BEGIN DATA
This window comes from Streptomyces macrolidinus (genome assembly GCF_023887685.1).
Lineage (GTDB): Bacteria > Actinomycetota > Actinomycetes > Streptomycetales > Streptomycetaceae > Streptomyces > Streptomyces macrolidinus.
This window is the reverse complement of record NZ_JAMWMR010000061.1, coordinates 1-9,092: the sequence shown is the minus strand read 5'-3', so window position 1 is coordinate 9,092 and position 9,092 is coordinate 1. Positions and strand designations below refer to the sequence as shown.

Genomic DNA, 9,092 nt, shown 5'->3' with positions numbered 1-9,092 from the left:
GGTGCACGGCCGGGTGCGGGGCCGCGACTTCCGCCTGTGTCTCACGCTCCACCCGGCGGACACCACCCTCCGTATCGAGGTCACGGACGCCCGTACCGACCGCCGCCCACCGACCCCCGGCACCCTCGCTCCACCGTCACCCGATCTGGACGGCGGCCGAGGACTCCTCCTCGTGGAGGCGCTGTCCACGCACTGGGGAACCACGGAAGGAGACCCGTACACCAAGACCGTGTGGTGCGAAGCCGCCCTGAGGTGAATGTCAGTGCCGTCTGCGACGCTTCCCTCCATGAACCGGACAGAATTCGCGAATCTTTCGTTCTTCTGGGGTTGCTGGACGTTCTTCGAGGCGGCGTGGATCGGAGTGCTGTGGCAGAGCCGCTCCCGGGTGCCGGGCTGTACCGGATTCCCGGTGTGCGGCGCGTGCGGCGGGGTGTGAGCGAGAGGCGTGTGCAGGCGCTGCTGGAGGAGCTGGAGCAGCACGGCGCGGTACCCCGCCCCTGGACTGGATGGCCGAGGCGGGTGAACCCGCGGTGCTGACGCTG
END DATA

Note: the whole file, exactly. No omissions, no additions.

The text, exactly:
This window comes from Streptomyces macrolidinus (genome assembly GCF_023887685.1).
Lineage (GTDB): Bacteria > Actinomycetota > Actinomycetes > Streptomycetales > Streptomycetaceae > Streptomyces > Streptomyces macrolidinus.
This window is the reverse complement of record NZ_JAMWMR010000061.1, coordinates 1-9,092: the sequence shown is the minus strand read 5'-3', so window position 1 is coordinate 9,092 and position 9,092 is coordinate 1. Positions and strand designations below refer to the sequence as shown.

Genomic DNA, 9,092 nt, shown 5'->3' with positions numbered 1-9,092 from the left:
GGTGCACGGCCGGGTGCGGGGCCGCGACTTCCGCCTGTGTCTCACGCTCCACCCGGCGGACACCACCCTCCGTATCGAGGTCACGGACGCCCGTACCGACCGCCGCCCACCGACCCCCGGCACCCTCGCTCCACCGTCACCCGATCTGGACGGCGGCCGAGGACTCCTCCTCGTGGAGGCGCTGTCCACGCACTGGGGAACCACGGAAGGAGACCCGTACACCAAGACCGTGTGGTGCGAAGCCGCCCTGAGGTGAATGTCAGTGCCGTCTGCGACGCTTCCCTCCATGAACCGGACAGAATTCGCGAATCTTTCGTTCTTCTGGGGTTGCTGGACGTTCTTCGAGGCGGCGTGGATCGGAGTGCTGTGGCAGAGCCGCTCCCGGGTGCCGGGCTGTACCGGATTCCCGGTGTGCGGCGCGTGCGGCGGGGTGTGAGCGAGAGGCGTGTGCAGGCGCTGCTGGAGGAGCTGGAGCAGCACGGCGCGGTACCCCGCCCCTGGACTGGATGGCCGAGGCGGGTGAACCCGCGGTGCTGACGCTG